Hmm, looks to be just field battles - still you might find them interesting.
posted 15 April 2013 11:13 EDT (US)     4 / 7  
he download section hasn't been happy for a while,
We're getting it fixed, finally. HG techies have managed to regain FTP access so I put our downloads access problem forward as something for them to fix

And I shall go Softly into the Night Taking my Dreams As will You
posted 15 April 2013 13:16 EDT (US)     5 / 7  
Thanks EoJ - glad it's making progress

Queen, articles wise, there's one here for siege equipment which you might find interesting. If you make a breakthrough that significantly improves your battle performance then please feel free to put your thoughts up on the articles forum and people can help you finalise it (if needed) before we post it up on the main website.
posted 15 April 2013 18:30 EDT (US)     6 / 7  
The world discovered gunpowder and I built lots of bombards. That helped a lot. I don't think I could have taken Venice without them.

I did a couple of practice battles the other day based on battles fought in game (where I was the superior force, because there is no way I am ready to take on a big fat castle packed full of better, more numerous soldiers than I have) and I do seem to be improving slightly. Previously, on the advice of people I know who have plenty of real life (if somewhat modern) battle experience, I had concentrated all my forces on the front wall so that they could mutually support each other. This time, I went with my gut and sent one ladder unit of spearmen to the left wall, supported by archers, one to the right wall, and one to the front wall by the gate, which I was also attacking with my ram. It was a Polish wooden castle defended by two archer militia and a spear militia. I was Russian and had two archer militia, two spear militia, two woodsmen, a unit of kazahks and my general. Yes, I massively outmatched them, but that's what happened in my Russian campaign.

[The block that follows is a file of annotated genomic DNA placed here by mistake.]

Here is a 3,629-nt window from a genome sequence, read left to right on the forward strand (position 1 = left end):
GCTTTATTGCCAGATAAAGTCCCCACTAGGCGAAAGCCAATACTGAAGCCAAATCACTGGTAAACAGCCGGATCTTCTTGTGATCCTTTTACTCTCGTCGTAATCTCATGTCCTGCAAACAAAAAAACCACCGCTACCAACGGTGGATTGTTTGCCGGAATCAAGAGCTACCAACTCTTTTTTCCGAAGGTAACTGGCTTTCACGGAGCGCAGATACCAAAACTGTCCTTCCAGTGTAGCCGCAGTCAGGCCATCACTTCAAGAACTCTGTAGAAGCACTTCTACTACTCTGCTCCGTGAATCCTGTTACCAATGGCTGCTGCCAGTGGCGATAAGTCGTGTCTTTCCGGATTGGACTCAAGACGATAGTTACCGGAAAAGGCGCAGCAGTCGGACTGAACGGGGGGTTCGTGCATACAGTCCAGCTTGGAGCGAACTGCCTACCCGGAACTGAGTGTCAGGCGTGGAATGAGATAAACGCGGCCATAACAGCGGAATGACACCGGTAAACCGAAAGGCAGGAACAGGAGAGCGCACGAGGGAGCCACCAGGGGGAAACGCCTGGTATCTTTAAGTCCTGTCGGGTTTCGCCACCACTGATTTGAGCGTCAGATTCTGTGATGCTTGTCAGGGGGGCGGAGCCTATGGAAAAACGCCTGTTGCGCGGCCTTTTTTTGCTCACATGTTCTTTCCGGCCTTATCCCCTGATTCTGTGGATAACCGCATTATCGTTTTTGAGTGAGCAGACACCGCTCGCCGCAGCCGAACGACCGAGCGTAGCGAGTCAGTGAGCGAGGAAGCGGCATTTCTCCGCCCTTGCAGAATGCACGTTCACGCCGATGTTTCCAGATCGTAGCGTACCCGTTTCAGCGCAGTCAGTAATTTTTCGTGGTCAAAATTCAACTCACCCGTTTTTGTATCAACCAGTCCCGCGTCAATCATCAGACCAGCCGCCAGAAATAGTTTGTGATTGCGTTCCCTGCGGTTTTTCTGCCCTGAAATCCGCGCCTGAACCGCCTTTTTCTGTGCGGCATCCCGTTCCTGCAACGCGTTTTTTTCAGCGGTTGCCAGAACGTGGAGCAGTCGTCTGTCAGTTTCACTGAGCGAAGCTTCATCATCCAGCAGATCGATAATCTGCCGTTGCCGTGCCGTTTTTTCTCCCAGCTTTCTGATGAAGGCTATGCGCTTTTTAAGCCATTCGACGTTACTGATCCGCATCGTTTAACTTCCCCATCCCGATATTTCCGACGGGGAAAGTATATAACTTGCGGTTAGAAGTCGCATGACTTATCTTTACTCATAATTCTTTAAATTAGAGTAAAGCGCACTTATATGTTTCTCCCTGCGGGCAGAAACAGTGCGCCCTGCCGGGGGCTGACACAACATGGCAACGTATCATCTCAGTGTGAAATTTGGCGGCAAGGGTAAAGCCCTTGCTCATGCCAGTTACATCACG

The good thing was, they could only defend the wall in two spots. They focussed on my left spear militia and the ladders at the front wall, meaning my rammers and those coming over the right were unmolested. I took the gate very quickly and destroyed one of their AM units, then took those troops down into the square with my Kazhaks, leaving my left unit to destroy the archer militia on their wall (in retropspect, I think I should have sent another unit to help them, because I lost more men than I would like, even though I set the peasants to routing...right into my general's unit).

Swamprat - nice to meet another ratter! Thank you very much for your tips - I shall do some more battles today to try and use them.
What is roughly the expected ratio of men lost to men killed when seiging?
posted 15 April 2013 18:41 EDT (US)     7 / 7  
In theory sieges are supposed to be nasty in terms of casualties- that's what they were in real life, after all. In practice? Expect at least a third of your force if it's even quality. Most of the casualties will come in the initial "get on the wall" stage- once you get the gate open, which should of course be your priority, then you can rush everyone in (mind out for oil as Swampy said) and take out the guys on the ground, and if needs be flank the guys on the wall with reinforcements. You'll need to lure the enemy of the plaza, too- if there's five or six units that refuse to budge then you're going to have a very bad day.

And I shall go Softly into the Night Taking my Dreams As will You